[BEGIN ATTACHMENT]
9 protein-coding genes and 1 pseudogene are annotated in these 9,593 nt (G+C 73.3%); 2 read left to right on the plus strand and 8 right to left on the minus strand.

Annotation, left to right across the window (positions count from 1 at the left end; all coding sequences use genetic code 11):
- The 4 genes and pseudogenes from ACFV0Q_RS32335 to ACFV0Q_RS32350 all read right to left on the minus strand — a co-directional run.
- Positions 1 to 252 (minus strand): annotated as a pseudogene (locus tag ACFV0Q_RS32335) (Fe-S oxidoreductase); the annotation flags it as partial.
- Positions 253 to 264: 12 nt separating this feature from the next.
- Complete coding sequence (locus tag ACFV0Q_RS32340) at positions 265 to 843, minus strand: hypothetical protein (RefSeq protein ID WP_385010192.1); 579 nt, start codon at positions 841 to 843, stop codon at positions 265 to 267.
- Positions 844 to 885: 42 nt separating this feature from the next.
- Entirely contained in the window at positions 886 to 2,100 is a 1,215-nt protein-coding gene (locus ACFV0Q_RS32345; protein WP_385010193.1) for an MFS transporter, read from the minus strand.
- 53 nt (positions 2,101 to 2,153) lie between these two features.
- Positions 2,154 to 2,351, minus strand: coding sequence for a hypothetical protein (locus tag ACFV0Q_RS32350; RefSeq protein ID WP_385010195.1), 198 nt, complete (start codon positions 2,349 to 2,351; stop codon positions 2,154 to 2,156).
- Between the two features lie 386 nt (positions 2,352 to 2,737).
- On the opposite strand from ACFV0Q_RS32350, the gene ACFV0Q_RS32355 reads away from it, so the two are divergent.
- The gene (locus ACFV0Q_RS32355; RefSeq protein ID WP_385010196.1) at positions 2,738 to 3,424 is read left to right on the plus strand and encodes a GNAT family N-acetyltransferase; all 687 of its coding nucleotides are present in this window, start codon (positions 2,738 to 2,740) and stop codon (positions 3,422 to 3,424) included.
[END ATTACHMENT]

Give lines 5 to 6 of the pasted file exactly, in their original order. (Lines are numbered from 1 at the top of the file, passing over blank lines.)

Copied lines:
- Positions 253 to 264: 12 nt separating this feature from the next.
- Complete coding sequence (locus tag ACFV0Q_RS32340) at positions 265 to 843, minus strand: hypothetical protein (RefSeq protein ID WP_385010192.1); 579 nt, start codon at positions 841 to 843, stop codon at positions 265 to 267.